How I Chose My School

It all started in March 2019 when I found out that I had been accepted to all 8 schools that I applied to: the Williston Northampton School, Lawrence Academy, the Hun School of Princeton, Saint Andrew’s School in Boca Raton, the Gunnery, the Asheville School, Cushing Academy and the Cambridge School of Weston (CSW). I was, of course, thrilled, but this also signalled the beginning of the complicated process of choosing a school, since I had to determine my future for the next 3 years. And I have a hard time making decisions in general, even with some of the simplest things...


After school visits and interviews, I took most of the schools off of my list entirely. Partly due to the fact that some of the interviews took place on Skype (meaning that I didn’t get to see the schools in real life), and partly due to many other factors, such as school ideology, schedules, school uniforms, location, and design. In some cases, I just didn’t like them. I ended up choosing my two top schools: Cushing Academy and CSW. And I ended up having to make a really hard decision, too.


On one hand, Cushing Academy won me over with its large budget (about a million dollars) for arts programs, as well as its new dormitories and new dining hall! It might sound absurd, but I really liked the official school color: purple. The interview and tour were also very low-stress and fun, which I liked.


On the other hand, I liked CSW’s ideology, its non-traditional modular educational system (for 6 weeks you study the same subjects, after which they change), wide variety of classes in all subjects, fairly small distance from the center of Boston, and the fact that I knew for sure that there was a Russian-speaking teacher on campus who could help in case of difficulties.

The crux of the problem lay in that these schools were very different from each other: if Cushing Academy is a more typical private boarding school, where 70% of students live on campus and where there is a trimester/semester system, a large budget and, most importantly, an ESL program (English as a second language), then at CSW, only 30% of students live on campus. Further, the school is also not as rich as Cushing Academy, and has very interesting rules — and no ESL.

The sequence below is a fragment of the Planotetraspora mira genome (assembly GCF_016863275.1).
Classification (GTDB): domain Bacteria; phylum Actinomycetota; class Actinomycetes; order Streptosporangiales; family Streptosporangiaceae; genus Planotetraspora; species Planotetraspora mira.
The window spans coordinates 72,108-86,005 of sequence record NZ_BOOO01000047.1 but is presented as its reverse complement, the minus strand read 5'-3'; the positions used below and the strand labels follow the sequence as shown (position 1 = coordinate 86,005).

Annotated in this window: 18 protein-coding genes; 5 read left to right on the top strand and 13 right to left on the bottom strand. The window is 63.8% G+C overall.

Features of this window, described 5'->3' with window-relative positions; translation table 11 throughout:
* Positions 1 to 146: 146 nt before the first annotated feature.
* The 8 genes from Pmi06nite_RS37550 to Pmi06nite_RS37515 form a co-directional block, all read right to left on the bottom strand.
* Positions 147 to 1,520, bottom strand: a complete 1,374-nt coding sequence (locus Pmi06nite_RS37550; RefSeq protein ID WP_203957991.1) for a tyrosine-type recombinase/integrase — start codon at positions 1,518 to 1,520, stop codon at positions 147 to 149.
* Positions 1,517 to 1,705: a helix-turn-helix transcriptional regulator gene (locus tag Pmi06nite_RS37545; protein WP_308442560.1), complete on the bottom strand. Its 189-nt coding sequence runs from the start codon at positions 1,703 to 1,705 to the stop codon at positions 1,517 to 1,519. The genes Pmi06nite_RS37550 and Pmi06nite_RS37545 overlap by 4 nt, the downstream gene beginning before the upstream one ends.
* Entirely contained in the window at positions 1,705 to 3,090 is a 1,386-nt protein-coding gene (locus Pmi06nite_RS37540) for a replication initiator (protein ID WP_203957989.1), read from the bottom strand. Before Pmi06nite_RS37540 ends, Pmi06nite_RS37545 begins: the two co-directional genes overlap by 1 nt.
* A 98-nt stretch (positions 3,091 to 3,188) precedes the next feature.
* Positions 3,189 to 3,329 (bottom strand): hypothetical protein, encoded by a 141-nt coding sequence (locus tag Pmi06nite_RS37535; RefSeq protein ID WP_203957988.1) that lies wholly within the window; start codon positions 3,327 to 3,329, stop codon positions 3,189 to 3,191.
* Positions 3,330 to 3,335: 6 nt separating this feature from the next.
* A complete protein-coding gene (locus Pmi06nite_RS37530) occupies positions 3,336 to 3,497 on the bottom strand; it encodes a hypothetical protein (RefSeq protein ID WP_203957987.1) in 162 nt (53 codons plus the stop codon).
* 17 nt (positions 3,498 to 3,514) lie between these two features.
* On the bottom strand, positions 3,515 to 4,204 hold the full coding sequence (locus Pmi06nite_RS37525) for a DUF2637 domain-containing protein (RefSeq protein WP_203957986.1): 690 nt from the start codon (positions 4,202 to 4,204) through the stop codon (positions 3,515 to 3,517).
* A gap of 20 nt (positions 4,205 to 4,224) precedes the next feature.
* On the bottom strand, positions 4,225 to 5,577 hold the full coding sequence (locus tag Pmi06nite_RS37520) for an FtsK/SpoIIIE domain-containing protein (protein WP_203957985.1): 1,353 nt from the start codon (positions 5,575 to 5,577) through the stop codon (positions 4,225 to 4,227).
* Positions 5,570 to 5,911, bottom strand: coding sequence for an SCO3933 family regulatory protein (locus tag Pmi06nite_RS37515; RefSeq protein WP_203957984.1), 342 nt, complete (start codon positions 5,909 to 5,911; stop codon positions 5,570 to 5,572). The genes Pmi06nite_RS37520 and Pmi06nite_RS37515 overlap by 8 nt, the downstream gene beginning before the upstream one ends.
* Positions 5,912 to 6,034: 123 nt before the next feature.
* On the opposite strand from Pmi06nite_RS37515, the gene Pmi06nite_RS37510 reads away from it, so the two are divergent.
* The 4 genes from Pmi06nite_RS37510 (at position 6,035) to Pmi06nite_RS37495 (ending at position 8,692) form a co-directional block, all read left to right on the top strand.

Since it was so hard for me to make my decision, I consulted with my family and various members of the Hermiona team: no one wanted to influence my final decision, but everyone tried to help me make it. In the end, I chose Cushing Academy. We were ready to sign the contract and pay, but then I talked with Galit, my tutor from Hermiona, who I’d worked with for a long time. She said she thought that CSW would suit me better. Galit knew what kind of student I was — she had helped me through all of my admissions essays! —  and told me that CSW would be better for me: I wouldn’t have the same classes all year, and would be able to try out many different ones and participate in various school-wide contests and competitions.



After weighing the pros and cons again, I realized that I wanted to go to the CSW more. Now, I actually study there and am very grateful to everyone — especially Galit —  who helped me in this difficult decision, which I will talk about in the next blog!

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